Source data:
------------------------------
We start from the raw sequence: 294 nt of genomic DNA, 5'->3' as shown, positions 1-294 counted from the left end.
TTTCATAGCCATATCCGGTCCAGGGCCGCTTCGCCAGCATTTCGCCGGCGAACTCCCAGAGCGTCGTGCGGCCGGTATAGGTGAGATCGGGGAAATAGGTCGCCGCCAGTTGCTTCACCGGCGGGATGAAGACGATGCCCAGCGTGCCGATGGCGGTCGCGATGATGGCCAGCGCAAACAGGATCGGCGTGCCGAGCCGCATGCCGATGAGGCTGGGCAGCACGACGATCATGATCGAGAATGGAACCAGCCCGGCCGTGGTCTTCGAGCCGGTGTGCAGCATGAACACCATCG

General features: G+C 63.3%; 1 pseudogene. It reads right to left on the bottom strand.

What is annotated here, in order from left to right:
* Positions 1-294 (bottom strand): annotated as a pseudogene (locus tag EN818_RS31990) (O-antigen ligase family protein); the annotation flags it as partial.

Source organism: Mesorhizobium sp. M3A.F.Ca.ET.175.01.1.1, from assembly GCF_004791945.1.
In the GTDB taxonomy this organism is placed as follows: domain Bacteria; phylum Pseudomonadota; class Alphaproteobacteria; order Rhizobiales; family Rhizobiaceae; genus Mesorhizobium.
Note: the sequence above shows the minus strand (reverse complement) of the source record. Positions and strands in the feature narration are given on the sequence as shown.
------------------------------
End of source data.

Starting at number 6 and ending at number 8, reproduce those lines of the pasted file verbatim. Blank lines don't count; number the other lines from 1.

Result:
Source organism: Mesorhizobium sp. M3A.F.Ca.ET.175.01.1.1, from assembly GCF_004791945.1.
In the GTDB taxonomy this organism is placed as follows: domain Bacteria; phylum Pseudomonadota; class Alphaproteobacteria; order Rhizobiales; family Rhizobiaceae; genus Mesorhizobium.
Note: the sequence above shows the minus strand (reverse complement) of the source record. Positions and strands in the feature narration are given on the sequence as shown.